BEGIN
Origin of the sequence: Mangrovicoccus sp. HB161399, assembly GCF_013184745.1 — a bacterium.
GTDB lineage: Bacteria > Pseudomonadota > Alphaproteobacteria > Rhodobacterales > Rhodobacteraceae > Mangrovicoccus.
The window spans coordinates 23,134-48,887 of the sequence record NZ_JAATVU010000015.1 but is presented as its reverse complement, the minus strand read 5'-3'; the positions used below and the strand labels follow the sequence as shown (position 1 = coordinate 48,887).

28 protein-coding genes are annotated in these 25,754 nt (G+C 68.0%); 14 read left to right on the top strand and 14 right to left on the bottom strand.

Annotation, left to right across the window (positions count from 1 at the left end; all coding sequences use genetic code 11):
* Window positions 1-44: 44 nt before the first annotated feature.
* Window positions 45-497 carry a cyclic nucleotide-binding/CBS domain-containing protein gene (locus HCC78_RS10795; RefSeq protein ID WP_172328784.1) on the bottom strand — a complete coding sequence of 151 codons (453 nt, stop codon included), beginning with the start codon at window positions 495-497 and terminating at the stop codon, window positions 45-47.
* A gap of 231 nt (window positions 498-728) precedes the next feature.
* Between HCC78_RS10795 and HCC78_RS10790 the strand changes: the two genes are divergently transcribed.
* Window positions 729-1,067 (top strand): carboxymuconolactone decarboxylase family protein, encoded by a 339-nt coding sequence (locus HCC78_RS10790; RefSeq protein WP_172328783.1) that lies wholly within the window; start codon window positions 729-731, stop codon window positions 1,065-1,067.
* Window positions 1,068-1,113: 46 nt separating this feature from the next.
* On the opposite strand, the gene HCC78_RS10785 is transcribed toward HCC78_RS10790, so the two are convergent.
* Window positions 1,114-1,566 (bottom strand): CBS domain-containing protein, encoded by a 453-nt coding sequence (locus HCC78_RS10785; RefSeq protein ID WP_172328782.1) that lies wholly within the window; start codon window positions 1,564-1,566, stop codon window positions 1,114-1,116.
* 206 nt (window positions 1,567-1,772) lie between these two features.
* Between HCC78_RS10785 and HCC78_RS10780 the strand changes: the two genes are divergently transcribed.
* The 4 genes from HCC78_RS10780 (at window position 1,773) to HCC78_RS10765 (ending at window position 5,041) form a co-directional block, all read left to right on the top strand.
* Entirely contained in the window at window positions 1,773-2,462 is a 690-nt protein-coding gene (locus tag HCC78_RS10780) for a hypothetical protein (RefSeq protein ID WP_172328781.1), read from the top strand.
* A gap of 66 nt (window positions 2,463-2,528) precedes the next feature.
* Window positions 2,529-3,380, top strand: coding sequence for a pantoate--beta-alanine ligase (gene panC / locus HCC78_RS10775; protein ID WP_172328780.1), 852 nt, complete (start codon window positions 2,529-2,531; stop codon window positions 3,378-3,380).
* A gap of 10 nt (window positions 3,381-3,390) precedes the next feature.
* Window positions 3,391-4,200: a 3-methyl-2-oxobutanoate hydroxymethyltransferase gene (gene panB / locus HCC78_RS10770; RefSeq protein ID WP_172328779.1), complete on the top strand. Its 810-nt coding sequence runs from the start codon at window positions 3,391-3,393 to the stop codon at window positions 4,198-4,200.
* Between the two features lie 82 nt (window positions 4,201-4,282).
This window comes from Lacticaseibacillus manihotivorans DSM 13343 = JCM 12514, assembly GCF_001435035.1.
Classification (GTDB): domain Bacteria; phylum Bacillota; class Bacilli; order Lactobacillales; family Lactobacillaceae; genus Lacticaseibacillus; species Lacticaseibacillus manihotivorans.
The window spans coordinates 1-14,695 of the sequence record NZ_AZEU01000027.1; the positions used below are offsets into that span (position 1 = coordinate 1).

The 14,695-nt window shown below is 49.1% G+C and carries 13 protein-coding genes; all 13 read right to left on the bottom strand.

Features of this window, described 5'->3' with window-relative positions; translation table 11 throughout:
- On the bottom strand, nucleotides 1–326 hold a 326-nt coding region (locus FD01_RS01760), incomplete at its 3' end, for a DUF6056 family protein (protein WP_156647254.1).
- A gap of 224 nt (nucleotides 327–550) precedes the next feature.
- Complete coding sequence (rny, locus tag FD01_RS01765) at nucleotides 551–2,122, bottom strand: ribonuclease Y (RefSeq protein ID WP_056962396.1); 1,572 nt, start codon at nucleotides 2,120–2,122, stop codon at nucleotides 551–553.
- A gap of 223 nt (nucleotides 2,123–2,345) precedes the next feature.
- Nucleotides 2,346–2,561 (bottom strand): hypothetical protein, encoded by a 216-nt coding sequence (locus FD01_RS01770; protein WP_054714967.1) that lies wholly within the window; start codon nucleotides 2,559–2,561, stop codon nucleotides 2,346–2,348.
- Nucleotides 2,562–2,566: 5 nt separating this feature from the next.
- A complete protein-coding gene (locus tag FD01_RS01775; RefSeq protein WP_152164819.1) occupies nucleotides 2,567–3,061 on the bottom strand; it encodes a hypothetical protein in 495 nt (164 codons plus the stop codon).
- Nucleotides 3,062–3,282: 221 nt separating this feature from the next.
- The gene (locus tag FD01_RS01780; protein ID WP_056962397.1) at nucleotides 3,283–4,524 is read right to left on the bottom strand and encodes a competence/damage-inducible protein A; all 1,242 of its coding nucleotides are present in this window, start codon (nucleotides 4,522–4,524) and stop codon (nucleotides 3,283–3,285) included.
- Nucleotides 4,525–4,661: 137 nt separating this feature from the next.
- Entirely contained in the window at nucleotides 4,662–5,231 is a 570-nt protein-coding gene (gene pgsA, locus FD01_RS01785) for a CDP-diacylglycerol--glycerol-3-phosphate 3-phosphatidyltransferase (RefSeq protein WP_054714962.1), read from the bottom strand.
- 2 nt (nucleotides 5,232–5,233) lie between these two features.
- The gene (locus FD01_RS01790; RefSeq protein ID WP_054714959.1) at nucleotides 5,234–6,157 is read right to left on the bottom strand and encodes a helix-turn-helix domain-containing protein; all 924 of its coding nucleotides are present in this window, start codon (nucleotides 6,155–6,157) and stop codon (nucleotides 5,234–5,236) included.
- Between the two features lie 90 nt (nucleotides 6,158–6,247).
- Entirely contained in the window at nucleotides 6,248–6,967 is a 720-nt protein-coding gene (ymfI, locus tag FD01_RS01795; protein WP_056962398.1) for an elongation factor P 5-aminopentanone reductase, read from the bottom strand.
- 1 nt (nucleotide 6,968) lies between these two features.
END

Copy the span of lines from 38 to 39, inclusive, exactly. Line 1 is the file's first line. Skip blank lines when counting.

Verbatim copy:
- Entirely contained in the window at nucleotides 4,662–5,231 is a 570-nt protein-coding gene (gene pgsA, locus FD01_RS01785) for a CDP-diacylglycerol--glycerol-3-phosphate 3-phosphatidyltransferase (RefSeq protein WP_054714962.1), read from the bottom strand.
- 2 nt (nucleotides 5,232–5,233) lie between these two features.